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State Moving to Make Texas More Open to 'Crowd Funding'

State Moving to Make Texas More Open to 'Crowd Funding'

The Texas Legislature will discuss whether laws should be changed to make Texas friendlier to the new process of raising money for an Internet start up known as 'crowd funding,' 1200 WOAI news reports.

 

  State Representative Mike Villarreal (D-San Antonio), says the House Committee on Investments and Financial Services will look into the costs and benefits of implementing what is called an 'intrastate equity crowd funding system.'

 

  San Antonio venture capital manager Nathan Roach says crowd funding, which is the process of allowing regular middle class people to buy into a start up company is revolutionizing the high tech world, and is making it more democratic.

 

  "It allows ordinary people, anybody who wants to participate, to create something of value," Roach said.

 

  He says the Legislature will look at how impediments to crowd funding can be removed, but the process can still be regulated to make sure only legitimate operations are made available for crowd funding.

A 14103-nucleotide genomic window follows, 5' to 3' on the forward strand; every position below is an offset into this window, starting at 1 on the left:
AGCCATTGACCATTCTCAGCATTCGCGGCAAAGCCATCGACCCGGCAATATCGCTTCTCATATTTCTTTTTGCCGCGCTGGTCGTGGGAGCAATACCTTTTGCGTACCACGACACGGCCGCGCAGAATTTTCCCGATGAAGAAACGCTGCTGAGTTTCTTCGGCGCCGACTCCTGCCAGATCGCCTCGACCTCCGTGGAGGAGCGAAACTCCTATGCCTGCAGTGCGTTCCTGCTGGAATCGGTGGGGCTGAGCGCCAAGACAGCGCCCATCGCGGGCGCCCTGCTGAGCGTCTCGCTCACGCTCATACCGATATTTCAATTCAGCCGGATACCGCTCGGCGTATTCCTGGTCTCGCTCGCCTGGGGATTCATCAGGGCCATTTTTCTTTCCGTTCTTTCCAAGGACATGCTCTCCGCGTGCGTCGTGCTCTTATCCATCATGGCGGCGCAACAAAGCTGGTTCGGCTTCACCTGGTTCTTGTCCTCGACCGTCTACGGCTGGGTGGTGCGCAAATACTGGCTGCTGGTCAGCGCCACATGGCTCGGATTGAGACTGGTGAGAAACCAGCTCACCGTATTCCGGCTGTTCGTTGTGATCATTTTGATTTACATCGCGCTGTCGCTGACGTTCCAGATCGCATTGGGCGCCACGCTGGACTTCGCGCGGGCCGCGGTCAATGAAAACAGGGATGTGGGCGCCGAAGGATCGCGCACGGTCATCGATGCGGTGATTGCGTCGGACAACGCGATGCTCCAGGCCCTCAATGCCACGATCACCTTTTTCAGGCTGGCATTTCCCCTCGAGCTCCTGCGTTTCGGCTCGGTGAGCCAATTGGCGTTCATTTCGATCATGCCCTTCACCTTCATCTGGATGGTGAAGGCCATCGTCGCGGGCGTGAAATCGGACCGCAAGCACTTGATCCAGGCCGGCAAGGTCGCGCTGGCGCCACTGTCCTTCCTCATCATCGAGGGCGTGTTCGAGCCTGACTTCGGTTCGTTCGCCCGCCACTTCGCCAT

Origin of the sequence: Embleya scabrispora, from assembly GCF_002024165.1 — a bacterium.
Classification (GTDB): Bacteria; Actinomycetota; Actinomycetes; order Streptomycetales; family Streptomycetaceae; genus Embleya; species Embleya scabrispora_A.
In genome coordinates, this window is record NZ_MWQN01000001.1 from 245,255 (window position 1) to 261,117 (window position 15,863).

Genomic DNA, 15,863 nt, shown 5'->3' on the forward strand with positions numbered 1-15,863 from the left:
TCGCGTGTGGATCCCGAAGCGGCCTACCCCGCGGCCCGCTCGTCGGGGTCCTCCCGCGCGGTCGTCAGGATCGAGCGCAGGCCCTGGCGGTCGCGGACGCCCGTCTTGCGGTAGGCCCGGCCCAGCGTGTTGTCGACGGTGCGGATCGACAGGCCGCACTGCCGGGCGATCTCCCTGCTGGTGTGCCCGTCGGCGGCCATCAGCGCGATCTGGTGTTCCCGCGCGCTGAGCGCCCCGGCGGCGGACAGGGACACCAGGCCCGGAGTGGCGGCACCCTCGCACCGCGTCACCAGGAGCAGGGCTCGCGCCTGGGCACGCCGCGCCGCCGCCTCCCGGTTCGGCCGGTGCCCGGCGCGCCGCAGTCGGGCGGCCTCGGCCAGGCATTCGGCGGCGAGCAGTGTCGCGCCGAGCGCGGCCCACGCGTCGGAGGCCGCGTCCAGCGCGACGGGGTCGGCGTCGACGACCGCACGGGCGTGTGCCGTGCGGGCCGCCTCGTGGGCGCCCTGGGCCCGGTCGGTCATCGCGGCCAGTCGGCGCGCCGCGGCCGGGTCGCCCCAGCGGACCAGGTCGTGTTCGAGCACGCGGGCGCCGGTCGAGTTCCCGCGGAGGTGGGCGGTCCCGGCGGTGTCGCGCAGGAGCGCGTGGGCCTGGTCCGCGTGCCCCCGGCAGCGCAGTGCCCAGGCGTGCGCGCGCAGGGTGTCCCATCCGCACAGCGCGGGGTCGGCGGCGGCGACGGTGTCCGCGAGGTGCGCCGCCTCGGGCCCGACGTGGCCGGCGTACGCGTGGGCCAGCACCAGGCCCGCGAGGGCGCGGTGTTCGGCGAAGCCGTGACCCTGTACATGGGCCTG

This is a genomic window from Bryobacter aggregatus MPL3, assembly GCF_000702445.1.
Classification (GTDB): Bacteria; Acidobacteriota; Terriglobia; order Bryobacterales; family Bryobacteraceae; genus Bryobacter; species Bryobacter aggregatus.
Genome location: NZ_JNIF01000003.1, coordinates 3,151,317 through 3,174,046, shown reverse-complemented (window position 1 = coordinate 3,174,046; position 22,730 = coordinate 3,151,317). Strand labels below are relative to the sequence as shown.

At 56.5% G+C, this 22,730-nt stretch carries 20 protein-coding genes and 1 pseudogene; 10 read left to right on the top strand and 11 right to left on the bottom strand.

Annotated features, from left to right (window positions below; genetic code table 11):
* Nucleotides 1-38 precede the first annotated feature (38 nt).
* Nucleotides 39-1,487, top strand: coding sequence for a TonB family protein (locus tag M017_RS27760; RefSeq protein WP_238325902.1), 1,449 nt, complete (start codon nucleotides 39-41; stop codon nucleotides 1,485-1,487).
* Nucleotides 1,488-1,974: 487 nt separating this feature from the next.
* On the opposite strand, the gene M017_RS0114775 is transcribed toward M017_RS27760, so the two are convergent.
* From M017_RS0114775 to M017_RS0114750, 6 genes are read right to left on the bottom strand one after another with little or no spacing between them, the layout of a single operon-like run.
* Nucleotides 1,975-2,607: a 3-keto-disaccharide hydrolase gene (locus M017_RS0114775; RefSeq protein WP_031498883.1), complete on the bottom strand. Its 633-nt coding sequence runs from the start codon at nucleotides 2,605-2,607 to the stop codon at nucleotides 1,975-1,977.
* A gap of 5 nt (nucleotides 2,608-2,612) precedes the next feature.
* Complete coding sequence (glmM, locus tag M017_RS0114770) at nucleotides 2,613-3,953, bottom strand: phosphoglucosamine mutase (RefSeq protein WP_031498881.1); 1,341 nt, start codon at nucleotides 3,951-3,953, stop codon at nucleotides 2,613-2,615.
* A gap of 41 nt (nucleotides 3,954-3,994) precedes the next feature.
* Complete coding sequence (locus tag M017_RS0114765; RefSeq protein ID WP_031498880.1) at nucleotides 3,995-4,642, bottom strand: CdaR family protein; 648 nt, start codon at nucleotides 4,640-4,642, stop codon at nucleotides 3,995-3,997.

One change that can be made, Roach suggested, is to remove barriers which currently prohibit crowd funding investors from actually buying an equity stake in the companies they invest in.

 

  "You can't actually invest that money and get shares in a company," he said.  "The only thing normal people can do now is pre pay for a product, and then when the product comes out, you would get the product."

 

  Nathan says another change that could be made is to remove current restrictions which limit the ability to crowd fund to what is called ''accredited investors.'

 

  "Accredited investors can invest in these companies today, but by and large, your average citizen cannot," he said.

 

  Accredited investors have to democratize that they have at least $1 million in liquid assets available to be invested, something Roach says cuts out most middle class people.

 

  Generally, start ups like Facebook and Twitter are limited to 'plugged in' investors who either are venture capitalists who control great wealth, or who are friends or relatives of company officials or the investment banker.  Roach says crowd funding democratizes that process.

 

  He says if Texas can become known as a center of crowd funding, it will be a powerful tool to lure the next generation of high tech startups away from Silicon Valley, where many of them locate simply because that's where the big money 'angel investors' are located, and convince them to locate their start up in Texas.

 

 

 

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